There are so many ways to build worlds in a story. Personally, I love JY Yang’s method, which is to drop you into the story at a crucial point, and then trust you to catch up with the mechanics of the world as you read. Because Yang has a precise control of their world, it creates a wonderful feeling of expansion as you read, because you know that just around the corner characters are living their lives, completely separate from the trials of the protagonists. We learn about subterfuge and uprisings, religious rivalries and government schisms, in exactly the way the characters do: through scraps of conversation, significant glances, official memos. There are no infodumps, so you learn the world through the characters actions and reactions.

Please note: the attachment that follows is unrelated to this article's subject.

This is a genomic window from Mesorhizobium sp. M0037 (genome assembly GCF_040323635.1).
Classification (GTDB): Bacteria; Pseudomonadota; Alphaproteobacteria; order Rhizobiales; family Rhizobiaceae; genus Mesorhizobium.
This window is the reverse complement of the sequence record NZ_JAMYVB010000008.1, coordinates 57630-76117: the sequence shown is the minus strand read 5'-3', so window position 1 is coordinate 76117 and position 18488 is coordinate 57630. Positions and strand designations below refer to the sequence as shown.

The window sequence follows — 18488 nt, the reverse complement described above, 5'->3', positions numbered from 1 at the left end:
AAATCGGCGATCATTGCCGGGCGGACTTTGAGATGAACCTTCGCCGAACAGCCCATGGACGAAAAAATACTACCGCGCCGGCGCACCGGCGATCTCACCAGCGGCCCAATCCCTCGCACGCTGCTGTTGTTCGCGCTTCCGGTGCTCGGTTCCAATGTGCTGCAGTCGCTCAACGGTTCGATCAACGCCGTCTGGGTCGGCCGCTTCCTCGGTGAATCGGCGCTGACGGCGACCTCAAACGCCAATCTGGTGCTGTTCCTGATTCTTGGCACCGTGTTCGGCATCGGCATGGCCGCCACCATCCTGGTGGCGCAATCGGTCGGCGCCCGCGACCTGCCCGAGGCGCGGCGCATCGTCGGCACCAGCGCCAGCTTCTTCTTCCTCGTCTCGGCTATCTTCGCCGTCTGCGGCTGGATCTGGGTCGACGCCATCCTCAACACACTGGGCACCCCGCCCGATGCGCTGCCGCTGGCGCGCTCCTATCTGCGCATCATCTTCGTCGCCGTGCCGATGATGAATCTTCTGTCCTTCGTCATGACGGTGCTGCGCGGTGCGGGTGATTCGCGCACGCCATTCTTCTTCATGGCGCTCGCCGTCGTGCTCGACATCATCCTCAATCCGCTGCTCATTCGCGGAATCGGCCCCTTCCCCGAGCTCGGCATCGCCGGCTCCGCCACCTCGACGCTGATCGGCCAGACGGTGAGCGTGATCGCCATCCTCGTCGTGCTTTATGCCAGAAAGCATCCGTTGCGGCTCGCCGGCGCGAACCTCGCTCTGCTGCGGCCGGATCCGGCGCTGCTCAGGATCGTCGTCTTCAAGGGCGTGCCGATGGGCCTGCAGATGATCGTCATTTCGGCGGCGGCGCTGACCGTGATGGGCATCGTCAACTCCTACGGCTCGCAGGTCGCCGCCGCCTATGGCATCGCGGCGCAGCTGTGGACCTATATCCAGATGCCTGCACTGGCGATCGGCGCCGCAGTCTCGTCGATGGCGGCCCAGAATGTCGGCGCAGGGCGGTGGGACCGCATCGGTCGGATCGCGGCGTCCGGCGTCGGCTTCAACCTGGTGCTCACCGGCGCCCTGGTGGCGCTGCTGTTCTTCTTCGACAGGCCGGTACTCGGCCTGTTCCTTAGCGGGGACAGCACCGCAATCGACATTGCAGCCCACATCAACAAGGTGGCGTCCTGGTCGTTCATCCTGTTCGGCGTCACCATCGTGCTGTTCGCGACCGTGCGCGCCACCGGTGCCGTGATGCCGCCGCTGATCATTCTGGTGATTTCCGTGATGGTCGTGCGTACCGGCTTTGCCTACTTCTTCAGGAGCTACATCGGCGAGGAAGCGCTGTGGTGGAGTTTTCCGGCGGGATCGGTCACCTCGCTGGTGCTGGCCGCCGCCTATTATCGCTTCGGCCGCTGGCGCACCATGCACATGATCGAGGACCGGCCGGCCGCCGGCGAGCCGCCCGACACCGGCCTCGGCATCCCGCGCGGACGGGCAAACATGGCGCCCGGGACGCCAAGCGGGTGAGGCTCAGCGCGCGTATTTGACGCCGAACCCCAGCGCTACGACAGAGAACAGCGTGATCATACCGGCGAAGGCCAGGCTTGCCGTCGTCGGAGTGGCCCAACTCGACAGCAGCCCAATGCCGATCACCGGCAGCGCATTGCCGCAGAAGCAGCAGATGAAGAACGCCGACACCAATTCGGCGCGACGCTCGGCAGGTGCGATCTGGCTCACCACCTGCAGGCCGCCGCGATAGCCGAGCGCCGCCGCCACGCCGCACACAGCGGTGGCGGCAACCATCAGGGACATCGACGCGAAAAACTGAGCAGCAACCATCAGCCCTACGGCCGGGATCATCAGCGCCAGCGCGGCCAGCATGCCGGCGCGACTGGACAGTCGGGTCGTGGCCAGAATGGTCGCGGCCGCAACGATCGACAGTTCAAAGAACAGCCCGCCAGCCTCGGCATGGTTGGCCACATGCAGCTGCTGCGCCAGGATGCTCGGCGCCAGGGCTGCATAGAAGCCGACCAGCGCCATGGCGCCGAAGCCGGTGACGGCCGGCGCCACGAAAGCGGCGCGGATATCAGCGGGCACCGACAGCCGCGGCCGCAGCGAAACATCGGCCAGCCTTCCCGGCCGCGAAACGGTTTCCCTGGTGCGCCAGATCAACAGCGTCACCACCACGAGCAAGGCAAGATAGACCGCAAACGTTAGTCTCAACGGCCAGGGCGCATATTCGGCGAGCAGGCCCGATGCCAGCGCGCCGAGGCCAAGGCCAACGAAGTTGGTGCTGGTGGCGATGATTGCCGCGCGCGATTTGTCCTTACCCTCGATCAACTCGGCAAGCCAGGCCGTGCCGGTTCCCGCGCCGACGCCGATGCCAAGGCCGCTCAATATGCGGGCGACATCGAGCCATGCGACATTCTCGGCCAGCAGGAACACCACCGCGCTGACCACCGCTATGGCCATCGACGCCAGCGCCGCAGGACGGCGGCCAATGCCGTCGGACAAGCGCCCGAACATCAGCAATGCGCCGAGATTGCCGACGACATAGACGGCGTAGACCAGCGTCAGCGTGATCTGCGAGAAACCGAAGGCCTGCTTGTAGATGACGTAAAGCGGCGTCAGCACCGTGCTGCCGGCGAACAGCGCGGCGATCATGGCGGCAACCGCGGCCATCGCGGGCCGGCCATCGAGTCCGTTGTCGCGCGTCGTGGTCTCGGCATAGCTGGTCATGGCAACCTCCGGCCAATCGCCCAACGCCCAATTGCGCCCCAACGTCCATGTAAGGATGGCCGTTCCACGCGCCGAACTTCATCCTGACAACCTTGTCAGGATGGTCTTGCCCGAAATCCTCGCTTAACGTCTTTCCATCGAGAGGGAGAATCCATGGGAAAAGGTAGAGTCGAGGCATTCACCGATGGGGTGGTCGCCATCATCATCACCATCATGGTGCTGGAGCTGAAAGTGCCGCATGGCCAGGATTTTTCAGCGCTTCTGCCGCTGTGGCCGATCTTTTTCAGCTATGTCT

Now, having said all of that, I know that some people are more comfortable with a primer before embarking on a new fantasy world. And since the world of the Tensorate series is vast and full of wonders, there are plenty of vital facts to share.
What’s a Tensorate?
Tensors are meticulously trained adepts who manipulate the Slack, and the Tensorate are the guild of Tensors who work for the state to uphold the Protectorate and an uneasy status quo with the Protector.
What is the Protector Protecting?